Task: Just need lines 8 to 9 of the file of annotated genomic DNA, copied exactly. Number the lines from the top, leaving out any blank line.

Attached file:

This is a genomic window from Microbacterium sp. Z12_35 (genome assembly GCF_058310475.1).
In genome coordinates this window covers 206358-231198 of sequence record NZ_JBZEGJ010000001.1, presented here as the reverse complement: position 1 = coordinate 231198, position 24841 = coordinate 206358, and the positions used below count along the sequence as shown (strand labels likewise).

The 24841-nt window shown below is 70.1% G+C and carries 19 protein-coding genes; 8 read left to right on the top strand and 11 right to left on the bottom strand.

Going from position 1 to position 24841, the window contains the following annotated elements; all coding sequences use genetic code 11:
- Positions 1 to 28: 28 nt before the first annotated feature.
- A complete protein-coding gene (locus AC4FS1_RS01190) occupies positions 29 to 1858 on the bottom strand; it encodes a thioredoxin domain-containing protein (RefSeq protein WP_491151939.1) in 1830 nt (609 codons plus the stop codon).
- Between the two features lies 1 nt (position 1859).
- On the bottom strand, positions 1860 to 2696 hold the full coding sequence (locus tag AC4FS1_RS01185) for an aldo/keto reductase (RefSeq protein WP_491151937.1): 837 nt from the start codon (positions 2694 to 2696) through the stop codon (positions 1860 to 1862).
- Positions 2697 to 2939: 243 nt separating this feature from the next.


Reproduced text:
- On the bottom strand, positions 1860 to 2696 hold the full coding sequence (locus tag AC4FS1_RS01185) for an aldo/keto reductase (RefSeq protein WP_491151937.1): 837 nt from the start codon (positions 2694 to 2696) through the stop codon (positions 1860 to 1862).
- Positions 2697 to 2939: 243 nt separating this feature from the next.